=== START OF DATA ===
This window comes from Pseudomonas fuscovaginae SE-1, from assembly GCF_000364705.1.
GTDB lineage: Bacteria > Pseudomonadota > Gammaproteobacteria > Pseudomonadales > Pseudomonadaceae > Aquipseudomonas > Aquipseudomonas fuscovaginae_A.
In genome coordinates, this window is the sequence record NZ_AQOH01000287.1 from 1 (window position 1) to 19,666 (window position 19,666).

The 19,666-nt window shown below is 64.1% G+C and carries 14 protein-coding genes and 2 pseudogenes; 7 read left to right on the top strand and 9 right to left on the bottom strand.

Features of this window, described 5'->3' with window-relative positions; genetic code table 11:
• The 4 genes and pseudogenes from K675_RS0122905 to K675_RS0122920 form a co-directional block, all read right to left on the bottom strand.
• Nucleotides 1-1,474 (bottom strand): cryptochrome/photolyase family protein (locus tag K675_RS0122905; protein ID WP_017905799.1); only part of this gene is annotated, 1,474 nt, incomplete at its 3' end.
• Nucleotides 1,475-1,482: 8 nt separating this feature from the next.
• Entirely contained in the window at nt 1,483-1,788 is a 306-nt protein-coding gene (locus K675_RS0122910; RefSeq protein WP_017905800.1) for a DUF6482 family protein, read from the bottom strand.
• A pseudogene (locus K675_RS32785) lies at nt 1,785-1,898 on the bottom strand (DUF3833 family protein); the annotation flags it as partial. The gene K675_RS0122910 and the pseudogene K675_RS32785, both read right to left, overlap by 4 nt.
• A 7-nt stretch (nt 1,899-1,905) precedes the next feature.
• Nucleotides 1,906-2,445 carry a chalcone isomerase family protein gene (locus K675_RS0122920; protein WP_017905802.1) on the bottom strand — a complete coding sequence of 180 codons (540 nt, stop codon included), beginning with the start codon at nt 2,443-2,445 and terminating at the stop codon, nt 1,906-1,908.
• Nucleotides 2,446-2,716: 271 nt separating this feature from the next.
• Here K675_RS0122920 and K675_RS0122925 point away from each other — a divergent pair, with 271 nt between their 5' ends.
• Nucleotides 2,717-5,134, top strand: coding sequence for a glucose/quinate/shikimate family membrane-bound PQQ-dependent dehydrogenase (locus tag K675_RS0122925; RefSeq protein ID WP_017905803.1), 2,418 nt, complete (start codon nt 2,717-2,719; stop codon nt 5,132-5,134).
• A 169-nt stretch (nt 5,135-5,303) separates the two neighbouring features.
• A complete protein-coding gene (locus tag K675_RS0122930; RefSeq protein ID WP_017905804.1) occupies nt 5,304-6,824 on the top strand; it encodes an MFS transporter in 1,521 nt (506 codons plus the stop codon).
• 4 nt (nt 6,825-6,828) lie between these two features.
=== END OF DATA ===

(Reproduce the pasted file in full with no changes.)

This window comes from Pseudomonas fuscovaginae SE-1, from assembly GCF_000364705.1.
GTDB lineage: Bacteria > Pseudomonadota > Gammaproteobacteria > Pseudomonadales > Pseudomonadaceae > Aquipseudomonas > Aquipseudomonas fuscovaginae_A.
In genome coordinates, this window is the sequence record NZ_AQOH01000287.1 from 1 (window position 1) to 19,666 (window position 19,666).

The 19,666-nt window shown below is 64.1% G+C and carries 14 protein-coding genes and 2 pseudogenes; 7 read left to right on the top strand and 9 right to left on the bottom strand.

Features of this window, described 5'->3' with window-relative positions; genetic code table 11:
• The 4 genes and pseudogenes from K675_RS0122905 to K675_RS0122920 form a co-directional block, all read right to left on the bottom strand.
• Nucleotides 1-1,474 (bottom strand): cryptochrome/photolyase family protein (locus tag K675_RS0122905; protein ID WP_017905799.1); only part of this gene is annotated, 1,474 nt, incomplete at its 3' end.
• Nucleotides 1,475-1,482: 8 nt separating this feature from the next.
• Entirely contained in the window at nt 1,483-1,788 is a 306-nt protein-coding gene (locus K675_RS0122910; RefSeq protein WP_017905800.1) for a DUF6482 family protein, read from the bottom strand.
• A pseudogene (locus K675_RS32785) lies at nt 1,785-1,898 on the bottom strand (DUF3833 family protein); the annotation flags it as partial. The gene K675_RS0122910 and the pseudogene K675_RS32785, both read right to left, overlap by 4 nt.
• A 7-nt stretch (nt 1,899-1,905) precedes the next feature.
• Nucleotides 1,906-2,445 carry a chalcone isomerase family protein gene (locus K675_RS0122920; protein WP_017905802.1) on the bottom strand — a complete coding sequence of 180 codons (540 nt, stop codon included), beginning with the start codon at nt 2,443-2,445 and terminating at the stop codon, nt 1,906-1,908.
• Nucleotides 2,446-2,716: 271 nt separating this feature from the next.
• Here K675_RS0122920 and K675_RS0122925 point away from each other — a divergent pair, with 271 nt between their 5' ends.
• Nucleotides 2,717-5,134, top strand: coding sequence for a glucose/quinate/shikimate family membrane-bound PQQ-dependent dehydrogenase (locus tag K675_RS0122925; RefSeq protein ID WP_017905803.1), 2,418 nt, complete (start codon nt 2,717-2,719; stop codon nt 5,132-5,134).
• A 169-nt stretch (nt 5,135-5,303) separates the two neighbouring features.
• A complete protein-coding gene (locus tag K675_RS0122930; RefSeq protein ID WP_017905804.1) occupies nt 5,304-6,824 on the top strand; it encodes an MFS transporter in 1,521 nt (506 codons plus the stop codon).
• 4 nt (nt 6,825-6,828) lie between these two features.